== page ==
Paduda: Comp's Culture of Catastrophizing
Thursday, May 6, 2021 | 0
At the height of the COVID crisis last year, some research organizations, brokers/consultants and “thought leaders” were gravely forecasting how awful this was going to be for workers’ comp.
Sure, we didn’t know what was going to happen, although careful and thorough research would have indicated things weren’t headed toward the “awful.”
Instead, we heard:
- Investment returns were going to suffer.
- Profits were in deep peril.
- Workers’ comp was going to be the “go-to” insurer for COVID due to presumptions.
These could have happened, but the data clearly indicated these outcomes were pretty unlikely.
Then there’s “social inflation,” a term describing some rather nebulous and ill-defined “drivers” that are allegedly increasing the cost of insurance claims. There are a host of methodological problems with the research and with this study as well.
Social inflation is being blamed for all manner of problems: jury awards (many drastically reduced on appeal), "increased litigation,” “broader definitions of liability, more plaintiff-friendly legal decisions.”
This is from Fitch’s Robert Mazzouli:
A high-profile litigation example in the U.S. is the so-called opioid crisis — drug companies have been accused of playing a harmful role in the extensive overuse of opioid medications, with the overuse blamed on both medical prescriptions and illegal sources.
Read that again.
“So-called opioid crisis?” What planet is this guy living on?
Not this one. There is overwhelming evidence against Purdue and other members of the opioid industry.
Not sure where these experts get their information, as research indicates the various “problems” attributed to social inflation are overstated or exaggerated.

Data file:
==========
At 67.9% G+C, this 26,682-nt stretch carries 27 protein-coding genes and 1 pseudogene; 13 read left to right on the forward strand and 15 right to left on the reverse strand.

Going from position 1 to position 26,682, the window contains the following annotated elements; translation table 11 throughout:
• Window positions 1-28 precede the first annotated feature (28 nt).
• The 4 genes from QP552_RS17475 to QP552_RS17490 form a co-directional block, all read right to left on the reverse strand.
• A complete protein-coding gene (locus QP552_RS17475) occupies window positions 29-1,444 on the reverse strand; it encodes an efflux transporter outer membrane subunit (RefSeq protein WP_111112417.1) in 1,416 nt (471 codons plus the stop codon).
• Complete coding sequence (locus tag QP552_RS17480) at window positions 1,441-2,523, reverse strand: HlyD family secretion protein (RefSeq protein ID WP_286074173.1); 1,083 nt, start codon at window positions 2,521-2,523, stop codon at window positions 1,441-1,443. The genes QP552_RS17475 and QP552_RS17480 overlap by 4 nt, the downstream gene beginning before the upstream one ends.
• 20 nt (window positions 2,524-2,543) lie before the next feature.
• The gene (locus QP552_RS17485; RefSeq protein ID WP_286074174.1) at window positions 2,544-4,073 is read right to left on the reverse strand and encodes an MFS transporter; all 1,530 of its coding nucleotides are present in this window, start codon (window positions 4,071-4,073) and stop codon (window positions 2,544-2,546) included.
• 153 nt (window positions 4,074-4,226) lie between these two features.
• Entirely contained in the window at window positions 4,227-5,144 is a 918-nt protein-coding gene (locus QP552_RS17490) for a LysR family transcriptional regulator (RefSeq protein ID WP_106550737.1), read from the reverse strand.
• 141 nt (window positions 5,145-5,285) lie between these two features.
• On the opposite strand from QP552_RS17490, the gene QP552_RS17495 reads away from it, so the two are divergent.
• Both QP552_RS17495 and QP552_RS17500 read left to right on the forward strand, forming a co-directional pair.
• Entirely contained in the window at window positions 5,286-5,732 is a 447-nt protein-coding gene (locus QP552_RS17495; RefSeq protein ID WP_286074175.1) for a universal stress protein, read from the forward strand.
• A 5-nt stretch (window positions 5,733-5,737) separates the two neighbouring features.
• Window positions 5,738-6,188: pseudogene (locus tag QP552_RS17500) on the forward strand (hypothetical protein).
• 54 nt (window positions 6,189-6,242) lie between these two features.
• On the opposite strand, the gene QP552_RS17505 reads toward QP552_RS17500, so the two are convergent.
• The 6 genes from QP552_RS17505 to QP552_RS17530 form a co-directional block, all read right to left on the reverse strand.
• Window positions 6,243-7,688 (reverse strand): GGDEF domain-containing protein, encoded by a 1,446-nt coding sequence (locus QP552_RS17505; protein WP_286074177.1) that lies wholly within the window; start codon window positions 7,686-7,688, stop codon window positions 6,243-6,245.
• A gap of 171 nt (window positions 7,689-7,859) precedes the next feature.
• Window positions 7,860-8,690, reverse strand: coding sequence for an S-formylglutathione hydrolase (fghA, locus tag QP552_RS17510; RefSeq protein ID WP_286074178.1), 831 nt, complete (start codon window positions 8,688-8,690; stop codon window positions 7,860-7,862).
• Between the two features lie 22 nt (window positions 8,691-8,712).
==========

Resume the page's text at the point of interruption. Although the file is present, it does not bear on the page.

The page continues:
What’s abundantly clear about these two issues is workers’ comp insurance people have no idea what’s really driving their business. Instead of doing the hard work to figure out how to address overspending on claims, too many blame outside forces.
COVID and social inflation's impact on work comp are insignificant compared to opioids and facility costs.
Opioids drove up workers’ comp rates and claims and claim duration. Yet few work comp insurers have figured out how to help long-term patients reduce or eliminate opioids.
Facility costs are the fastest-growing part of medical spend, driven by:
- The failure of some states to expand Medicaid.
- (Mostly for-profit) health systems’ amazing ability to overcharge workers’ comp payers and get away with it.
- Changes in reimbursement by Medicare.
- Reliance on PPOs to address facility costs.
- Grossly inadequate medical bill review.
What does this mean for you?
Instead of blaming external issues, work comp execs should focus on understanding medical drivers and how health care impacts workers' comp.
Joseph Paduda is co-owner of CompPharma, a consulting firm focused on improving pharmacy programs in workers’ compensation. This column is republished with his permission from his Managed Care Matters blog.